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Earthly Bodies: Irving Penn's Nudes, 1949-50 Hardcover – February, 2002
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About the Author
Irving Penn's books include Moments Preserved (1960), Worlds in a Small Room (1974), Inventive Paris Clothes 1909-1939 (1977), Flowers (1980), Passage (1991), and Still Life (2001). A retrospective of his work was exhibited at the Museum of Modern Art in New York in 1984. In 1997, the Art Institute of Chicago mounted a traveling international exhibition.
Maria Morris Hambourg is the Curator of Photography at the Metropolitan Museum of Art, New York and the author of numerous books on photography.
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It is still possible to miss the point of this book. Fanning the pages looking for what passes for beautiful bodies these days will tell you more about yourself than the artist.
This work will startle some people who know only Penn's famous portraits and fashion photographs. These are primitive, direct and pure essence of the subject, counterpoint to his highly refined public work. Penn uses the power of the raw photograph with great self-assurance to discover detail in otherwise very simple images. Some of his pictures seem unfinished, but the author makes it clear there are no accidents in these prints - they are as carefully done as his familiar published work.
Some images deliberately recall sculpture from Venus de Milo and Nike of Samothrace to the female scuptures from prehistoric caves. Some images draw on Stieglitz, Weston, and perhaps Bernhard. A lesser artist would just seem derivative but the few references to others simply reinforce the strength of Penn's own vision.
Hambourg shows us by her editing just how Penn worked. She includes one contact sheet that invokes the closeness of the "dance" between artist and model that most never see and photographers seldom want to show. Hambourg's deft touch greatly enriches this book without distracting from the artist.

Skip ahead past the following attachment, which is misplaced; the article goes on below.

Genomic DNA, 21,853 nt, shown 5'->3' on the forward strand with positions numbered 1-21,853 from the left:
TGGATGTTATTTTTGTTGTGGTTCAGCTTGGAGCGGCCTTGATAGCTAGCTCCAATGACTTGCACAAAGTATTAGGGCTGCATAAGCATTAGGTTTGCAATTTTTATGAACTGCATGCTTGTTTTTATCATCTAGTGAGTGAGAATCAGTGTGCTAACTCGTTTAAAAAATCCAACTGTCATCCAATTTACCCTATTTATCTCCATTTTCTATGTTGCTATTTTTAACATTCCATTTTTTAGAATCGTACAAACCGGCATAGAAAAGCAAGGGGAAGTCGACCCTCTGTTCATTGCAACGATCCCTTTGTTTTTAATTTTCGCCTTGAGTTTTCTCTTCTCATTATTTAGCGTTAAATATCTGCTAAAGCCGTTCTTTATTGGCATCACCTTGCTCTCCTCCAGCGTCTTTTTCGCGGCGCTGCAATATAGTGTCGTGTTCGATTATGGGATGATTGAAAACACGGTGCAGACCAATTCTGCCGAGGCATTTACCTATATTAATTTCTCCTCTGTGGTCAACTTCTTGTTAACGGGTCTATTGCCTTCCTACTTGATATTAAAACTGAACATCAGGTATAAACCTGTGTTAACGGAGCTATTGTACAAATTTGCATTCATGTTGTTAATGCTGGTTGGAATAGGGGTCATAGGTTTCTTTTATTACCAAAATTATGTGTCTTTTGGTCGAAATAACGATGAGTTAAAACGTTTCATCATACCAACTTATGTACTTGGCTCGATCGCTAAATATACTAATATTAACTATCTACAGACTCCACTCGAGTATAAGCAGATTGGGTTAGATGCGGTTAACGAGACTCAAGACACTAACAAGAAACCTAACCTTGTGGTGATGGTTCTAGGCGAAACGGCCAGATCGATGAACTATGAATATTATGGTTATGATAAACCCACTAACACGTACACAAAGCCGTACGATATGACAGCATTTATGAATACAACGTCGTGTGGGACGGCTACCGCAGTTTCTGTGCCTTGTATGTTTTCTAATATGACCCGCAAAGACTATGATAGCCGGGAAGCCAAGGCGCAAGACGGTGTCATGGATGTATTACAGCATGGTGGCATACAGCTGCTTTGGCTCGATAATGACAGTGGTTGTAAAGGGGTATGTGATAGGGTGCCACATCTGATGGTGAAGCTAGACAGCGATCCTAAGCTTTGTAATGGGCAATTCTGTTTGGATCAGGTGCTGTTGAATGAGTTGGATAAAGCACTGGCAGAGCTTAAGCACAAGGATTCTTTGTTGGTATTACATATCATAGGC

Penn's nude photographs ranks with the nudes of Weston and only one or two others. It is a curious coincidence that the nudes of Weston, Stieglitz and Penn were all conserved and presented to us by women. That is sufficient reason to pay attention to how this work is presented.
One page into the main collection of photos (p.24), we see a figure with uncommonly slender bust, a tummy sensually rounded, and hip and thigh that widen in lush curves. This directly contradicts today's "fashionable" figure in nearly every way, but remains one of the most striking, beautiful, and essentially womanly portraints in the collection. If you can't love that photo, then just close the book. You won't grasp the respect for honesty above passing style that pervades this anthology. In particular, you won't value the gifts of softness that come to a woman in her thirties, or forties, or later.
After that second page, nearly every image presents some awkward angle, some crease where fleshy curve crumples under the strength within it, or some aspect of womanly softness yielding to gravity. These features have appeared on the women I've loved, and appear more often as they mature. I love all of those features for that reason. They do not detract from a woman's beauty, unless you use some twenty-something centerfold model as standard. Instead, they present it as it has appeared in my life. I know that many viewers will not understand the shocking beauty of the ordinary. I pity those impoverished souls, and wish better vision for them as the women in their lives continue to mature.